Bulletin of Volcanology

, Volume 68, Issue 3, pp 294–307 | Cite as

Volcaniclastic deposits from the North Arch volcanic field, Hawaii: explosive fragmentation of alkalic lava at abyssal depths

  • Alicé S. DavisEmail author
  • David A. Clague
Research Article


Submarine explosive eruptions are generally considered to become less likely with increasing depth due to the increasing hydrostatic pressure of the overlying water column. Volcaniclastic deposits from the North Arch volcanic field, north of Oahu, have textural characteristics of explosive fragmentation yet were erupted in water depths greater than 4,200 m.

The most abundant volcaniclastic samples from North Arch are clast-supported with highly vesicular, angular pyroclasts. They are most likely near-vent pyroclastic fall deposits formed in eruption columns of limited height. Interbedded with highly vesicular pillow lava, they form low (50 to 200 m), steep-sided cones around the vents. Less common are stratified samples with graded bedding; one such sample includes a layer of roughly aligned, platy, bubble-wall glass fragments (resembling littoral limu o Pele) that may have been deposited by density currents. In addition to bubble-wall glass shards, numerous glass fragments with spherical, delicate spindle and ribbon shapes, and Pele's hair-like glass strands occur in the finer size fraction (<0.5 mm) of some samples. They are probably more distal fallout. Another sample, consisting of glass fragments dispersed in a marine clay matrix, was apparently reworked and deposited farther from the vents by bottom currents.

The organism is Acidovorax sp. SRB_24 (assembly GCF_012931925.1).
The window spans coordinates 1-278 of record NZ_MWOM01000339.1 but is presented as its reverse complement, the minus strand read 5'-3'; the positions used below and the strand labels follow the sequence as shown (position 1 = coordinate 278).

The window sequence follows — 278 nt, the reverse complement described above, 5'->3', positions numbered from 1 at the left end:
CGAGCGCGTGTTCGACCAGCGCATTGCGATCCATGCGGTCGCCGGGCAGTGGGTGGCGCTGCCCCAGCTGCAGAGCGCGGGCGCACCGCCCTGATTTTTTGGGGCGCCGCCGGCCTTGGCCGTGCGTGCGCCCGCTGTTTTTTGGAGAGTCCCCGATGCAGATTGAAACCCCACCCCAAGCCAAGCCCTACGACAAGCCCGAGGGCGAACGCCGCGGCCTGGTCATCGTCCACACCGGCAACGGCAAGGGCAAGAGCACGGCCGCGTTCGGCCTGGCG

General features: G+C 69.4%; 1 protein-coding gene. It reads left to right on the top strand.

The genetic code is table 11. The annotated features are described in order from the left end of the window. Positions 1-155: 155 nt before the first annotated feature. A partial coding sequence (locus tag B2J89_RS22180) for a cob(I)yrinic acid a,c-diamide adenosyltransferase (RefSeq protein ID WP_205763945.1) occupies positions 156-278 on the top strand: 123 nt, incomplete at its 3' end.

Glass compositions include low-(∼0.4-0.6 wt%) and medium-K2O (>0.6 wt%) alkalic basalt, basanite, and nephelinite. Sulfur and chlorine abundances are high, reaching a maximum of 1,800 and 1,300 ppm, respectively. The ubiquitous presence of limu o Pele fragments, regardless of glass composition, suggests that bursts of Strombolian-like activity accompanied most eruptions. Coalescing vesicles observed in larger pyroclasts and some pillow lava suggests accumulation of volatiles. Since the great hydrostatic pressure makes steam expansion impossible, a volatile-rich, supercritical magmatic fluid probably drove the eruptions. If these volatile-rich magmas had erupted in shallow water or subaerially, tall fountains would most likely have resulted. The great hydrostatic pressure (>40 MPa) limited fountain and eruption column heights.


Submarine explosions Strombolian Pyroclastic fragmentation Lava bubble wall fragments Alkalic basalt North Arch volcanic field Hawaii 



DAC thanks JAMSTEC, particularly Eiichi Takahashi, Jiro Naka, Kozo Uto, and the Shinkai 6500 Team for support in mapping and sampling the North Arch volcanic field in 2000 and 2002. We also thank Naoto Hirano for his observations and sample selection during Shinkai dive S704 and Michelle Coombs for providing some glass analyses of the S704 flow samples. Summer intern Stella Maceri helped cut and describe some of these samples as part of a hyaloclastite study. Robert Oscarson assisted with microprobe and SEM analyses, and Jenny Paduan and Nadine Golden in producing Fig. 1 and 2. Constructive reviews by James White, Kathy Cashman, and Associate Editor Jocelyn McPhie improved the manuscript.


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Copyright information

© Springer-Verlag 2005

Authors and Affiliations

  1. 1.Monterey Bay Aquarium Research InstituteMoss LandingUSA

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